April 11, 2012
Here we have an unexpected nugget of new-wave styled italo-pop from 1983, by Krisma (aka Chrisma), a male/female synthpop duo by the names of Christina Moser and Maurizio Arcieri, fondly regarded in their native time and place (Italy, post-disco), but little-known stateside.
In addition to the human talent, the real star of this quirky LP is the venerable Casiotone MT-65, an entry-level PCM-based digital synthesizer introduced in 1982 (big brother to the MT-40, of “Under Me Sleng Teng” fame). In fact, the entire album is composed on the instrument, and it can be seen mugging on the LP’s back cover (with hand-wired expansion box).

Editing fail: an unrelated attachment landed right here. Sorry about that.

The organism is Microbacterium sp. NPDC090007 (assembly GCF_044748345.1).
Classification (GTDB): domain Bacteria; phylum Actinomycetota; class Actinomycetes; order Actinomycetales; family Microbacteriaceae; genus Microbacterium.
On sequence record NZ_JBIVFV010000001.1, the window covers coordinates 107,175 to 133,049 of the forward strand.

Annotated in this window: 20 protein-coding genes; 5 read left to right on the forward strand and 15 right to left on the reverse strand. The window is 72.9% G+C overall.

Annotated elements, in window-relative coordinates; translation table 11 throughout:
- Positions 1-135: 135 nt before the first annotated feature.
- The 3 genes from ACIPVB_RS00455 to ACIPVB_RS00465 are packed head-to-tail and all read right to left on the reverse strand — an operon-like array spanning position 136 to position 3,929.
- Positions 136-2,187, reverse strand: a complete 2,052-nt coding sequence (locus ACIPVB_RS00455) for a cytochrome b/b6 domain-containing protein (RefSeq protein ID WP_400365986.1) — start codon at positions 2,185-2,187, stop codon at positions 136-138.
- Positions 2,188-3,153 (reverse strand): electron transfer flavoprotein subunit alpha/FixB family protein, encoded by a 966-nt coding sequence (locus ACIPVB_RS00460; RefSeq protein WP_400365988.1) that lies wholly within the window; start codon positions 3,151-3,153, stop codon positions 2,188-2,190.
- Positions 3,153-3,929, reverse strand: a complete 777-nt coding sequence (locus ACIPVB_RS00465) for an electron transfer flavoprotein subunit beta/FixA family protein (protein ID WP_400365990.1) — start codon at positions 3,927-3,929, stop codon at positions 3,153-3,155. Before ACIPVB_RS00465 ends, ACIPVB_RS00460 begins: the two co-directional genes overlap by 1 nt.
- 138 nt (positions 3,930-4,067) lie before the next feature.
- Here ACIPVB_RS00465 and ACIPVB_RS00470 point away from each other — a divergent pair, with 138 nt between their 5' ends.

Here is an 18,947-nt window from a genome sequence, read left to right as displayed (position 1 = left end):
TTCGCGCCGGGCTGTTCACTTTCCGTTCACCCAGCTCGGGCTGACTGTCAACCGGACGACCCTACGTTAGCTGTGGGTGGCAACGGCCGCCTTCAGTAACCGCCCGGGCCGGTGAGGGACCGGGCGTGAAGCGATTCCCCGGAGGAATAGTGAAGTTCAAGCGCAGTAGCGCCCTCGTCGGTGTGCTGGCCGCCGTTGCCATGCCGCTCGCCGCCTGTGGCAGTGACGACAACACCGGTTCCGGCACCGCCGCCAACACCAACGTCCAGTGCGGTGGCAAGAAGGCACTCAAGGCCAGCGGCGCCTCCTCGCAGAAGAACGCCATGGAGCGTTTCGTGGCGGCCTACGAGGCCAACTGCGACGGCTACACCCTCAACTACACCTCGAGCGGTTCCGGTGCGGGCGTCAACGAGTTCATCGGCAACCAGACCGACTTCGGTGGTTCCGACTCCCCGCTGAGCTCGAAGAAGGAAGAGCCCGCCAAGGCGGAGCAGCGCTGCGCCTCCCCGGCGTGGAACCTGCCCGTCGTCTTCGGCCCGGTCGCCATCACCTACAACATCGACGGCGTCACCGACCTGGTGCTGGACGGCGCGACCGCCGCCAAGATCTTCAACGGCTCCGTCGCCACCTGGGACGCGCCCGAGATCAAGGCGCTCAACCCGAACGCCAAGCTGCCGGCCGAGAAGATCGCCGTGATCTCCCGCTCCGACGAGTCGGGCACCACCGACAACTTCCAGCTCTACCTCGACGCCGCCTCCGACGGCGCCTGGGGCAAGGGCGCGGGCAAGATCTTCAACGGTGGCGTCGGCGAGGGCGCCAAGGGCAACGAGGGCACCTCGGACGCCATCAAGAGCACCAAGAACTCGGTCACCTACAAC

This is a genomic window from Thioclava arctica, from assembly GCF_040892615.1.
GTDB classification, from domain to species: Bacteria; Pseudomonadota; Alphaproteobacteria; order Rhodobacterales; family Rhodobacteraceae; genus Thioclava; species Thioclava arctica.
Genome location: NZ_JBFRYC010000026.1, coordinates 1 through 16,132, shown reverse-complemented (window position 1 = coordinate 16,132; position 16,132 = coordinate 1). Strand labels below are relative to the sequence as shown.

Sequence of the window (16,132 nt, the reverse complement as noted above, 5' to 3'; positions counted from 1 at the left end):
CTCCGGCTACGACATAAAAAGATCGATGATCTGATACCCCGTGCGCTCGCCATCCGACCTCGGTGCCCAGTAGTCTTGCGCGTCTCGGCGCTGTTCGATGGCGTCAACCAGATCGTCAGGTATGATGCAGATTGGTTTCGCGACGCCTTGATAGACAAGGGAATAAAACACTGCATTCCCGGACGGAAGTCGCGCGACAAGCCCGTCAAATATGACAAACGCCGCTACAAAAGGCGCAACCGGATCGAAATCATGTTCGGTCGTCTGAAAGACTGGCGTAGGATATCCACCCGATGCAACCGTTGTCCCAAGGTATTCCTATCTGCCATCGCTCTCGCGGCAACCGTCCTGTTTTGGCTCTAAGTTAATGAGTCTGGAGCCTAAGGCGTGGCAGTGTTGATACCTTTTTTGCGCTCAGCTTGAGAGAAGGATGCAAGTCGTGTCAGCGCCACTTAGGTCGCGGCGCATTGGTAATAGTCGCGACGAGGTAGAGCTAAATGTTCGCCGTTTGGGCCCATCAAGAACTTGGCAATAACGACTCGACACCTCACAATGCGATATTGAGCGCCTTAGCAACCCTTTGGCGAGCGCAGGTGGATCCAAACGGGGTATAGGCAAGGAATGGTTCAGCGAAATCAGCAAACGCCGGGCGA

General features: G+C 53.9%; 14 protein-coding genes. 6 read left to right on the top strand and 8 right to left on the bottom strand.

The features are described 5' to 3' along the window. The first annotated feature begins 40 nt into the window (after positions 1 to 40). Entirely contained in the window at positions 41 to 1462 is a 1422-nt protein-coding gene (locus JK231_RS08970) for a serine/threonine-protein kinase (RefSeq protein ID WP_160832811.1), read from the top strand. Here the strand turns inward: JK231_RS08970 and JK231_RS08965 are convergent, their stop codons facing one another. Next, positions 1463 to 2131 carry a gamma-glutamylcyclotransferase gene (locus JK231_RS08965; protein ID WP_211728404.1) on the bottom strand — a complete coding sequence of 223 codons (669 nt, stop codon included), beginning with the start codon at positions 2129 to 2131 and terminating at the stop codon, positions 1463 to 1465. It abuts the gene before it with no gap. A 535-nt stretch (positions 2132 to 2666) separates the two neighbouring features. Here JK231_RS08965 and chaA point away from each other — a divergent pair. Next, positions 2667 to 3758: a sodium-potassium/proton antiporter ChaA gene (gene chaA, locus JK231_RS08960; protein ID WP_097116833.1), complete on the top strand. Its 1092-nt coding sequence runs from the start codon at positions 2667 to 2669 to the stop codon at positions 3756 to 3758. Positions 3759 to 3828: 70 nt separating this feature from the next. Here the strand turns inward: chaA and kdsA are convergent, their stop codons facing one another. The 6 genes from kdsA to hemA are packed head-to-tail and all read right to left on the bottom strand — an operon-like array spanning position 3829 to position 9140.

As one might expect, “Fido” is an in-depth exploration of its crispy crunchy sound palette. Punchy bass, hissing snares, and pocket-caltulator leads are layered and post-processed into all manner of “light industrial” modes. Some melodic sing-song pop ditties , some chip-chopped rhythm-only tracks, and some dark Italo arpeggiations, with plenty of high-minded knob twiddling and external effects to keep things lively. At times the envelope is pushed to borderline Detroit darkness, with flanged ‘hats and bass drum pummelling. Icy boy-girl vocals are the icing on the cake, delivered in phonetic English for a true International Feel. All in all, the closest touchstone to this album would have to be Roberto Cacciapaglia’s legendary “Anne Steele Album”, in terms of sheer technopop exuberance and Italo-futurist vision.